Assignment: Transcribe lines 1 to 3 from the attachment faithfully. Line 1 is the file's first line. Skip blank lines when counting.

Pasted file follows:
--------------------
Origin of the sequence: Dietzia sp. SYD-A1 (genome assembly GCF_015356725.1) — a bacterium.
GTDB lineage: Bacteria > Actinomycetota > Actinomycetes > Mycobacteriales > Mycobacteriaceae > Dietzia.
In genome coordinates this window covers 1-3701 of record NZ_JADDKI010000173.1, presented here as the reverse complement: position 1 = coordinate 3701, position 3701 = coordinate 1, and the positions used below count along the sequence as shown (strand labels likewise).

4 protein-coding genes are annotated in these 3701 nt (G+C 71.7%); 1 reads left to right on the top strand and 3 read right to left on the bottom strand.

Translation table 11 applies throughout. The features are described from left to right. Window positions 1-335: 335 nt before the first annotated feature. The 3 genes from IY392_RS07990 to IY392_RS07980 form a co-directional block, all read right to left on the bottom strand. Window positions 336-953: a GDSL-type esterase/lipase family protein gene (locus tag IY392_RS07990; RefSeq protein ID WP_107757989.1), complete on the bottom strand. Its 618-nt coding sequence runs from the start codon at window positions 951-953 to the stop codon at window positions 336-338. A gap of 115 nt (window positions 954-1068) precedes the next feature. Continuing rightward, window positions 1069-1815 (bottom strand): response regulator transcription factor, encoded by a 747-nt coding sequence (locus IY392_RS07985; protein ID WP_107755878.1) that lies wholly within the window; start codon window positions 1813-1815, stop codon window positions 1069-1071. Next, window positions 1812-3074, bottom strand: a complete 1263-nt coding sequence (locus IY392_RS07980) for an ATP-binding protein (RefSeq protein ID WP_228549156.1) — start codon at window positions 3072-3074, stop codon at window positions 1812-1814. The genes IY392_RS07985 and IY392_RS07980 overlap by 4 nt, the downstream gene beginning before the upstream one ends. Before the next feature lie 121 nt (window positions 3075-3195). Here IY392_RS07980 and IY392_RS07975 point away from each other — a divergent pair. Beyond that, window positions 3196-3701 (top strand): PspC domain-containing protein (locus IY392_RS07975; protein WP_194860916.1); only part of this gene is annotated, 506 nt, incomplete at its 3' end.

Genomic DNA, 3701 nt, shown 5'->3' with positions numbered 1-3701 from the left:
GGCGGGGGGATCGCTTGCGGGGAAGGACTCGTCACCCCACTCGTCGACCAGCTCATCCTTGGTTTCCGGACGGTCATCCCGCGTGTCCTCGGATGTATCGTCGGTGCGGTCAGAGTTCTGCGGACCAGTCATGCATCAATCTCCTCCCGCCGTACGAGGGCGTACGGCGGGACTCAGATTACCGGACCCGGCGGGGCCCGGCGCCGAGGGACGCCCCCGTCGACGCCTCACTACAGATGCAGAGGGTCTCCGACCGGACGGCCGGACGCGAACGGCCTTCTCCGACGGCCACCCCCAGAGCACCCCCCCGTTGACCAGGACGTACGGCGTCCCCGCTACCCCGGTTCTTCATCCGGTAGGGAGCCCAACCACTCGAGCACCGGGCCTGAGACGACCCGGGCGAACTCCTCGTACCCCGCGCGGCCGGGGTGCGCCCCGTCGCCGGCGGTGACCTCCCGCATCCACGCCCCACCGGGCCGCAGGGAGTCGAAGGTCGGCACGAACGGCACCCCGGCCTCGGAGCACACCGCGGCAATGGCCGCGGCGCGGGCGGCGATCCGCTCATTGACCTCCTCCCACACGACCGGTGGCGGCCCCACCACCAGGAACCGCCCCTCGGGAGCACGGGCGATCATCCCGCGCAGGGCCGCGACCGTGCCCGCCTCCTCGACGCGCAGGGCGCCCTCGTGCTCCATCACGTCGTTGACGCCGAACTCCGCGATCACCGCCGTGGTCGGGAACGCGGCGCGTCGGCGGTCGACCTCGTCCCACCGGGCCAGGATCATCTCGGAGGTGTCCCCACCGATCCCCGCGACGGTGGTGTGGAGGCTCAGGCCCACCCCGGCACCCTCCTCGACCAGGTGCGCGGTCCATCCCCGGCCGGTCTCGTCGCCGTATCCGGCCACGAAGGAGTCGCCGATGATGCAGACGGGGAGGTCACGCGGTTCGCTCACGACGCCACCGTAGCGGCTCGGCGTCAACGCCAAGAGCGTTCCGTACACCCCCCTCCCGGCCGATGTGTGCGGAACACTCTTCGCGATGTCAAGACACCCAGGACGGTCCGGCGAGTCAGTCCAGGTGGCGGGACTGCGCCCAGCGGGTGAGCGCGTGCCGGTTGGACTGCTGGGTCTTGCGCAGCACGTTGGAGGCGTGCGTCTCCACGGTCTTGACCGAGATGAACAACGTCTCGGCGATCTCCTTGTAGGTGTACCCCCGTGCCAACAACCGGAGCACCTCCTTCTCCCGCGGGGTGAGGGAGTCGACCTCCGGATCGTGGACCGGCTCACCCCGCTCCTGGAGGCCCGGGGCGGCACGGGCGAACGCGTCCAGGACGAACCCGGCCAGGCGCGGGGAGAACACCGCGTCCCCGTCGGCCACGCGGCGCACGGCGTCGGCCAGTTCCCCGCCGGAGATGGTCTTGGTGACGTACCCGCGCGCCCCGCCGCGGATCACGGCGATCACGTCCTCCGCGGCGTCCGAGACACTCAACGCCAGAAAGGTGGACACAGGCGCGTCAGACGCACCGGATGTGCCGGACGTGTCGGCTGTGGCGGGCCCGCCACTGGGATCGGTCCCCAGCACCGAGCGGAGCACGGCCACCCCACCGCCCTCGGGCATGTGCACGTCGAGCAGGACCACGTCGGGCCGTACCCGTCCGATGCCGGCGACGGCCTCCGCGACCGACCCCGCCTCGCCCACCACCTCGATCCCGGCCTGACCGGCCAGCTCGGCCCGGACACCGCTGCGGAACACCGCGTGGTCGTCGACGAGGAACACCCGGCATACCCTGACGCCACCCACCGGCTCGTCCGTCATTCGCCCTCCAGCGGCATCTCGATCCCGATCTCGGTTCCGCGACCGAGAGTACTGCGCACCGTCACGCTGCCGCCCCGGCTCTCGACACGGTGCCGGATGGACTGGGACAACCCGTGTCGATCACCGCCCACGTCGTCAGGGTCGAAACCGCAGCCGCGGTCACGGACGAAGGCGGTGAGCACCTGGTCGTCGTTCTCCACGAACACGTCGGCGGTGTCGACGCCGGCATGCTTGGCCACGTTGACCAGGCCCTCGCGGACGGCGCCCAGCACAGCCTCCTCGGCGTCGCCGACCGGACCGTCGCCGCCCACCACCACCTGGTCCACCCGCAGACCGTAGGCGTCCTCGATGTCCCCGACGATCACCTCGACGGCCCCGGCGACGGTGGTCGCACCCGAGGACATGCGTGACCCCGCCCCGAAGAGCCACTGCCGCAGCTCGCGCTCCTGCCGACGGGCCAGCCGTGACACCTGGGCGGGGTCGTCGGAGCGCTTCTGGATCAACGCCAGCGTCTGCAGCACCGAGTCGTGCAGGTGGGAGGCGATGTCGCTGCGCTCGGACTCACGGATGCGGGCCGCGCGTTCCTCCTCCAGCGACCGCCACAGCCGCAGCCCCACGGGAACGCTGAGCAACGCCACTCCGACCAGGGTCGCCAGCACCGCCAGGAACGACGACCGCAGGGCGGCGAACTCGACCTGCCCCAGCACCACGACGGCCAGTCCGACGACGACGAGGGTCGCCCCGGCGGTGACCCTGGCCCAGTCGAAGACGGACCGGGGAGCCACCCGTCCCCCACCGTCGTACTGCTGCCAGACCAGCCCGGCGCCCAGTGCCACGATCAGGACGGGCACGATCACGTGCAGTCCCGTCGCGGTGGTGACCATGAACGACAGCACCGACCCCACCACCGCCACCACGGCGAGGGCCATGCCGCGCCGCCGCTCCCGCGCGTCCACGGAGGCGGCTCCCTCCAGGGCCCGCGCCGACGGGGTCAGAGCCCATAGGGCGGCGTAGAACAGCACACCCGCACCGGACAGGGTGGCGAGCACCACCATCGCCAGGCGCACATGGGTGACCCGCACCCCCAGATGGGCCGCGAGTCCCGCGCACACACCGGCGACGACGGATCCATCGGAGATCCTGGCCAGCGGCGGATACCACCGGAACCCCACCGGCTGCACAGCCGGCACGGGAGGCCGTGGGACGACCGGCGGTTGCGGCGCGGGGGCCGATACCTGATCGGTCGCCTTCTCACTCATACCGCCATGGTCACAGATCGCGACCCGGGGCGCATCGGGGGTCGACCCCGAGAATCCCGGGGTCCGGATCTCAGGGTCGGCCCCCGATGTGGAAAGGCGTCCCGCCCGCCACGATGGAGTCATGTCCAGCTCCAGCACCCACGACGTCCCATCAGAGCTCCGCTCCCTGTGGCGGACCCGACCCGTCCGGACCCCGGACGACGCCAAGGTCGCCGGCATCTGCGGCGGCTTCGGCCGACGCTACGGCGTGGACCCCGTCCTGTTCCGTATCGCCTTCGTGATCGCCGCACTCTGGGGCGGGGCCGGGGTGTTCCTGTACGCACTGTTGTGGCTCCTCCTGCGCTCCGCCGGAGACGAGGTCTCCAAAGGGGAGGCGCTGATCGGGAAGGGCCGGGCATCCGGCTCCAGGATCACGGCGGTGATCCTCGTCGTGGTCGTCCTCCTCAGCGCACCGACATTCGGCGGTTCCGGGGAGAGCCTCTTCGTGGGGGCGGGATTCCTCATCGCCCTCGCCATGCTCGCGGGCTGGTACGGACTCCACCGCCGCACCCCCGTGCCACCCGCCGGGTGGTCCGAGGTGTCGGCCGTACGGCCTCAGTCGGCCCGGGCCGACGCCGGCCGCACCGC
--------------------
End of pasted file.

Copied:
Origin of the sequence: Dietzia sp. SYD-A1 (genome assembly GCF_015356725.1) — a bacterium.
GTDB lineage: Bacteria > Actinomycetota > Actinomycetes > Mycobacteriales > Mycobacteriaceae > Dietzia.
In genome coordinates this window covers 1-3701 of record NZ_JADDKI010000173.1, presented here as the reverse complement: position 1 = coordinate 3701, position 3701 = coordinate 1, and the positions used below count along the sequence as shown (strand labels likewise).